Creating more than one Modules in one File for dict methods

When I create methods (or in swl speech functions, but I like to call it methods because it looks like methods in OO languages) for dicts I am forced to create another file.

Discourse proposed another thread to me in which this topic was already discussed but it showed no obvious solution.

( Multiple modules definitions in one file? )

Suppose I would be able to create a new module B inside another module A that would mean that module B is in a way global like all modules in this module system. So in a bigger project I could loose the oversight and accidentially define the same module twice.

Maybe it is possible to introduce module namespaces like in C++ in this case that would mean the inner module is globally named A::B (maybe shorter in the module itself) and then I were able to introduce dict methods inplace without the need to create a new file and I would have a better code hiding.

This module extension would also be good for dynamic modules. Several modules could use inner modules dynamically (like objects) without the risc for a conflict.

You don’t really have to create a module using a file. You can simply write in any module


to get … into a (possibly new) module mymodule. That is enough to add a method to a dict AFAIK.

As you not though, modules live in a single global space. Surely the current module system, based on the Quintus’ module system designed in the late 80s has its limitations. It would be interesting to brainstorm on options to improve on that without too much implications for existing applications. Fixing the above probably require an “atom based” module system that comes with its own problems. XSB uses a “functor based” module system. That is an interesting thought.

I think when we want to stick to atoms for modules which makes sense, we could create a predicate create_sub_module(M), which creates an alias for the context_module followed by M as M . Another module named M would be shadowed then.

It could be interesting to use it with an on/off mechnism and to be able to use it inside a single rule.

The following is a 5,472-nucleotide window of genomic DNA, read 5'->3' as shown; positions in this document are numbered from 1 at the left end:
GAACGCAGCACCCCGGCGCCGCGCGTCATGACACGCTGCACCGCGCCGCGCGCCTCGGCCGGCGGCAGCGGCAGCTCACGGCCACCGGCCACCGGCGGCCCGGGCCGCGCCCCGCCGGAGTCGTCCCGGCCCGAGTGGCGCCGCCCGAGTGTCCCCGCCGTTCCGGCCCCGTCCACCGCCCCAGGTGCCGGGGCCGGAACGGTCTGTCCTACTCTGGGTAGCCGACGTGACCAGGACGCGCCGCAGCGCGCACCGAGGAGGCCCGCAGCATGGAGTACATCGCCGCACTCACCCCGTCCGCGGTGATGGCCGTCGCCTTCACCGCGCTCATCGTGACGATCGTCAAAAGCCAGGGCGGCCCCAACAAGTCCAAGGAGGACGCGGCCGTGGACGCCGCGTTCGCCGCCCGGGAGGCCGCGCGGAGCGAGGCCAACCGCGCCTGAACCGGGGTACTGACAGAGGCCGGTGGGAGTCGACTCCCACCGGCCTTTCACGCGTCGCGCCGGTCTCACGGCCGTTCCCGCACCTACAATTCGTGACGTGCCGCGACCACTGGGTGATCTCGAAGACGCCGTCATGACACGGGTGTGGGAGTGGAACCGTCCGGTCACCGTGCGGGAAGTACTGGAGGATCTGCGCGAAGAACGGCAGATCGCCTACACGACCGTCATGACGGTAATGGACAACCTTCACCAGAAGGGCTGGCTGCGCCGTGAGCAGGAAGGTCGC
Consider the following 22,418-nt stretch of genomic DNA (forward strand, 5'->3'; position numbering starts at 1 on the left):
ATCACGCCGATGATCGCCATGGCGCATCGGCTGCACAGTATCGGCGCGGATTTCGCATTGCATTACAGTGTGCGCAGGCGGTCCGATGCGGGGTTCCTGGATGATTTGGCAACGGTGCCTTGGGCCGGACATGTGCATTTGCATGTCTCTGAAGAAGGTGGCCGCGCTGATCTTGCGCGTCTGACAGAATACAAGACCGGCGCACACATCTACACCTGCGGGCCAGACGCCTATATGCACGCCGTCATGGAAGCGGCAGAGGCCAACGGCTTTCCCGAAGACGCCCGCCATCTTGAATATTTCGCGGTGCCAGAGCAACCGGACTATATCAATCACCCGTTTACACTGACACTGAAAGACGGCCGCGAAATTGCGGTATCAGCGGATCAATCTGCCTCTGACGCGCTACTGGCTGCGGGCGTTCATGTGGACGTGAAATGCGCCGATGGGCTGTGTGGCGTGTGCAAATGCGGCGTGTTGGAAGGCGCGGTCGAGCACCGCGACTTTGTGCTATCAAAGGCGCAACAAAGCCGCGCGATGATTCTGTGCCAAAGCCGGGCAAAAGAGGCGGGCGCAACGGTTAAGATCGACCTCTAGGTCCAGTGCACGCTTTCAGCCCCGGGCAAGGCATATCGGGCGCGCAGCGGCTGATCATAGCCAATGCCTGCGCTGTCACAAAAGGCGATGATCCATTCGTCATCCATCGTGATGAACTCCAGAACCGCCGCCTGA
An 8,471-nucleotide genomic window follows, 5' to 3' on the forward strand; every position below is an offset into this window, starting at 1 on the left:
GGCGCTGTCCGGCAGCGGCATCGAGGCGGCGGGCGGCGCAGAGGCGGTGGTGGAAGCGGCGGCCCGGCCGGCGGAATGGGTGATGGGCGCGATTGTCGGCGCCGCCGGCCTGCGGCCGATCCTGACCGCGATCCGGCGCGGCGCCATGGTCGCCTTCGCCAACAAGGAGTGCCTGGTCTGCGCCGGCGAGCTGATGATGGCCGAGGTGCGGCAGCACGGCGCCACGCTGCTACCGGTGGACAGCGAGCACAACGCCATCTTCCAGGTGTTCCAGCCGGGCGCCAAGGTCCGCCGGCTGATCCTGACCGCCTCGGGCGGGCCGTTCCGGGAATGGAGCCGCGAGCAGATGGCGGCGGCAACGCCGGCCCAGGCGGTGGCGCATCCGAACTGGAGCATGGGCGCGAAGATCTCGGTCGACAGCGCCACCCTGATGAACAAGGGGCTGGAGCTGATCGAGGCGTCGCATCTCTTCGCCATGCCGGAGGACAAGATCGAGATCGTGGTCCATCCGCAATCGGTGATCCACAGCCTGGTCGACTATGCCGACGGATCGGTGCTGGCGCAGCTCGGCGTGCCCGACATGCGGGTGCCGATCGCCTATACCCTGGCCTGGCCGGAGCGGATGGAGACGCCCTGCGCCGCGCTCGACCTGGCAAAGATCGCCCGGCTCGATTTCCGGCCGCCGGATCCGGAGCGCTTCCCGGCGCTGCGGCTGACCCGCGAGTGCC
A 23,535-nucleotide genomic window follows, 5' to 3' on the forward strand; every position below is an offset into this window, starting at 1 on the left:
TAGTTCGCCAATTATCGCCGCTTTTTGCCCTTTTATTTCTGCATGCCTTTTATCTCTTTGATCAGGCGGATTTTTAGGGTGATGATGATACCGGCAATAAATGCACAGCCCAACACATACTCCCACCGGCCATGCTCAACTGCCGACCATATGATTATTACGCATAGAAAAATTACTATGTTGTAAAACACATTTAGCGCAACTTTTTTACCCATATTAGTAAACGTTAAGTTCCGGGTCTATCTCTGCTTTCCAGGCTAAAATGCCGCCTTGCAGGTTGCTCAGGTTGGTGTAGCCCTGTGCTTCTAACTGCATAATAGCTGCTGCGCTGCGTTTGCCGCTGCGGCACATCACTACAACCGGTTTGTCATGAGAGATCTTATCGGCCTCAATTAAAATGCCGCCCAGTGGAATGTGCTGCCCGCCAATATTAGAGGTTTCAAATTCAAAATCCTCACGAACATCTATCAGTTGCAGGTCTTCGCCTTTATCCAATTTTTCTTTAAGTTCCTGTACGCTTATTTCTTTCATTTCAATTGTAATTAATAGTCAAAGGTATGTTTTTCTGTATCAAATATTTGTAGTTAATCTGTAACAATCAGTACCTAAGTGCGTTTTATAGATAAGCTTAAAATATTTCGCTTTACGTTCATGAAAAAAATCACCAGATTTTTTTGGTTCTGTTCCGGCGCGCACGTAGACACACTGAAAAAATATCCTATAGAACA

We maybe need a predicate to make an alias for the shadowed module if we need it.

:- module( m, []).

% creates an alias named c for the shadowed module b
:- create_module_alias(b, c). 

% alias b is referring to module mb, module b is shadowed
% gives a warning if the shadowed module b has no alias
:- create_sub_module(b). 

% this would create an alias for module mb at this position
% :- create_module_alias(b, c). 

% the predicates drop_module_alias and drop_sub_module revert it again

% in a predicate:

% creates a dynamic submodule md and aliases it to d temporarily
p :- ..., create_sub_module(d), ... , drop_sub_module(d) ... .

It won’t fix the problem mapping dict tags to modules as the dict tag is a simple plain atom. Something similar holds for variable attributes that are mapped to modules for calling the various hooks. For that, it seems one needs to associate atoms with modules, creating an “atom based module system” as opposed to a “predicate based module system”.

Note that one can create “sub modules”, although the API is only partially public. PlUnit test units (:- begin_tests(....) ... :- end_tests(...)) create a module that inherits from the module in which it is created, which implies that it sees the predicates from the outer module and inherits operators from that module.

It is surely worth thinking about extending the module system, though preferably together with other systems that inherited the Quintus module system as this fairly large group of systems is still sufficiently compatible to write basic portable modules.